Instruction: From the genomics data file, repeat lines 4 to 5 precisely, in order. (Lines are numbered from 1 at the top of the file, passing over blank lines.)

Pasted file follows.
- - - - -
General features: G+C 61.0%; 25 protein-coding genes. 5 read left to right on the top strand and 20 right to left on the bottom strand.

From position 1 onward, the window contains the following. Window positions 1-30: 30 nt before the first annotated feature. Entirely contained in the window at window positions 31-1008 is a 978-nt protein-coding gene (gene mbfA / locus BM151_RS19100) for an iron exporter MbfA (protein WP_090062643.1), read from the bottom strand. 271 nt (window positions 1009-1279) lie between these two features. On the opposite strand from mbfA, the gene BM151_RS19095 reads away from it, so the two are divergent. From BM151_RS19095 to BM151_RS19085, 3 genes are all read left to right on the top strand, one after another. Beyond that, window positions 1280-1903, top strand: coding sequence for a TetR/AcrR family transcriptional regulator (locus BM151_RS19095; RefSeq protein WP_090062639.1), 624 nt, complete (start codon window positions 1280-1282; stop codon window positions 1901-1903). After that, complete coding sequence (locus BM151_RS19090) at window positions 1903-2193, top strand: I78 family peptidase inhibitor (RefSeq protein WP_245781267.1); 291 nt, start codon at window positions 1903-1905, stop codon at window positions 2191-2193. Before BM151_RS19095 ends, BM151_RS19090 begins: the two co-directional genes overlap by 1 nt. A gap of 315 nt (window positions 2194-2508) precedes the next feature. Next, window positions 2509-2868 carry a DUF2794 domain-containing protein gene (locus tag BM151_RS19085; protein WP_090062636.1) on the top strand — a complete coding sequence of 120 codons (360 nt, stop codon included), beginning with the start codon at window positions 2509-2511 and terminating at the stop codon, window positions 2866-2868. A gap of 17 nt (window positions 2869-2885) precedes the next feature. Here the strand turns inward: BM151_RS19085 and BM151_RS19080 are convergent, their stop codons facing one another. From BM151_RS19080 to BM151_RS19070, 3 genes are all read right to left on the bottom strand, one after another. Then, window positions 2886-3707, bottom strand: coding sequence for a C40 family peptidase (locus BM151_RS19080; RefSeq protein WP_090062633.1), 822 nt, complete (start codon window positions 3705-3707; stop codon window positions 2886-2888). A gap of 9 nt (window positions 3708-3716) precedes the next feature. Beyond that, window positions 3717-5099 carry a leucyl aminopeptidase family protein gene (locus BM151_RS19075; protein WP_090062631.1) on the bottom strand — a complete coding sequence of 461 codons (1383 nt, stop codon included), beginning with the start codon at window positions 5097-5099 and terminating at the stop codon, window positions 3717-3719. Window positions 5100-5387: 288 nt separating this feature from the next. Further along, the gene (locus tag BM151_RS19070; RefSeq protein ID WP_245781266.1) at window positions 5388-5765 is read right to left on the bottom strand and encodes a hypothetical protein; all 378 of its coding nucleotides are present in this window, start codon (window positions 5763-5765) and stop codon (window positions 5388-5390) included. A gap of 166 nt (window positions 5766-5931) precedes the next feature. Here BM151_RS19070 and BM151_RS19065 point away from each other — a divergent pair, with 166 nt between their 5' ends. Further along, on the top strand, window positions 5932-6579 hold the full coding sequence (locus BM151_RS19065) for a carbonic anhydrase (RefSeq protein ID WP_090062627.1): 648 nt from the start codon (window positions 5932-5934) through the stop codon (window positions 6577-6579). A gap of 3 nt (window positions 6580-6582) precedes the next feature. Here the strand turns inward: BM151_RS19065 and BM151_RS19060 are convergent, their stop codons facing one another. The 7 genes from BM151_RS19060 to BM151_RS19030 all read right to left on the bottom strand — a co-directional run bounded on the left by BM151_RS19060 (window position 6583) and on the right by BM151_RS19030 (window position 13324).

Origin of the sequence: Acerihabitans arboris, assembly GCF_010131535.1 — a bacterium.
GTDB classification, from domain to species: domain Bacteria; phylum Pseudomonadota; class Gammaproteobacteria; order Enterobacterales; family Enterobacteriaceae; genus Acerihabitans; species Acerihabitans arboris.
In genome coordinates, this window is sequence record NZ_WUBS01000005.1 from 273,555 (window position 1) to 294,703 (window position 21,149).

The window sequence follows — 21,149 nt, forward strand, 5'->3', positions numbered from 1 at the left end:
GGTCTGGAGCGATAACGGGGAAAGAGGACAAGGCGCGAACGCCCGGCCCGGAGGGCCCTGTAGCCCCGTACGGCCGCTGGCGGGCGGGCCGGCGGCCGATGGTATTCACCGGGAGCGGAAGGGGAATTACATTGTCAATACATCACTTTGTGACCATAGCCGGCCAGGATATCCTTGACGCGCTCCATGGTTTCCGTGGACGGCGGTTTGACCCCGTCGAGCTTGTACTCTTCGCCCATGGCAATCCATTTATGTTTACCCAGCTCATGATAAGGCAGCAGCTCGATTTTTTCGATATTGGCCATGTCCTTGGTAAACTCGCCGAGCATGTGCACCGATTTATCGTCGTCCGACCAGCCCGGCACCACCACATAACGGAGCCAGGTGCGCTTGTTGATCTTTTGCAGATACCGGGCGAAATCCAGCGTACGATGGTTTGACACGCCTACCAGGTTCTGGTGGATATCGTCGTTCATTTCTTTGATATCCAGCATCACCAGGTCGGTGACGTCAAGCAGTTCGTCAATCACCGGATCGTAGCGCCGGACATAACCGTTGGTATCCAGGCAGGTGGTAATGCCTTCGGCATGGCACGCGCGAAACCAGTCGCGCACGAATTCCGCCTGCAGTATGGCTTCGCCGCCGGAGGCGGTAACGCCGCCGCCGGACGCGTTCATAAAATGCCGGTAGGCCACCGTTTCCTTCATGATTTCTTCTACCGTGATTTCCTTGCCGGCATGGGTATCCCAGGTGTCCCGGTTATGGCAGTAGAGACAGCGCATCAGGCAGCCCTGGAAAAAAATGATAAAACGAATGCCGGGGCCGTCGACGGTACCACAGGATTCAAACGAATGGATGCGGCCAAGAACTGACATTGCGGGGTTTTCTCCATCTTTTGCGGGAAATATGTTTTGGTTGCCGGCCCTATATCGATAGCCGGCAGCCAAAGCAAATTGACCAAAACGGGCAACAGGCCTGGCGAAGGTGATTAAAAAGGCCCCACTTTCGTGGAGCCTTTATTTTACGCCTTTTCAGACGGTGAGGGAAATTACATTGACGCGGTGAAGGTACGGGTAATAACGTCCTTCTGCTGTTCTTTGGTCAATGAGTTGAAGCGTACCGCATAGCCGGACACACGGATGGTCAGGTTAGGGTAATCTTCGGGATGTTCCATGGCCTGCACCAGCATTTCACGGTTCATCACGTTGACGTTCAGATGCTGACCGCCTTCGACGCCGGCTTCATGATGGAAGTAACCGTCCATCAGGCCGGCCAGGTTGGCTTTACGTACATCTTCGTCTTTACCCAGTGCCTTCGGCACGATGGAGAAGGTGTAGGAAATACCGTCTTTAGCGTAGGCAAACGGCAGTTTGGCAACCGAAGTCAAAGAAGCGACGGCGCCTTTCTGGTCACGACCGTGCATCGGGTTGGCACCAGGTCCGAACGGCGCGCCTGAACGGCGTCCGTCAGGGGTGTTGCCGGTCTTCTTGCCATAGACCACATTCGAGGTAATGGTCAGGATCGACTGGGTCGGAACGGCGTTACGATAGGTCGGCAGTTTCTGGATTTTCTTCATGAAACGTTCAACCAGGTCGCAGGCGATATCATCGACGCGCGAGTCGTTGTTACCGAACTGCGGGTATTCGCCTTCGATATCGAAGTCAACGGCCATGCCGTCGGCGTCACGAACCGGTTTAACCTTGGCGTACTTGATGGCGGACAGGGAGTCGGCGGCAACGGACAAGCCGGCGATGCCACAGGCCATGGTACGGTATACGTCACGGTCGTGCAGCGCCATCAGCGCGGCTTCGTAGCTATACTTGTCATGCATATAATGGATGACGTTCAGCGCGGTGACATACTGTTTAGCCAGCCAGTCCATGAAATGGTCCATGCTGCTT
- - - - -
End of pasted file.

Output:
GTDB classification, from domain to species: domain Bacteria; phylum Pseudomonadota; class Gammaproteobacteria; order Enterobacterales; family Enterobacteriaceae; genus Acerihabitans; species Acerihabitans arboris.
In genome coordinates, this window is sequence record NZ_WUBS01000005.1 from 273,555 (window position 1) to 294,703 (window position 21,149).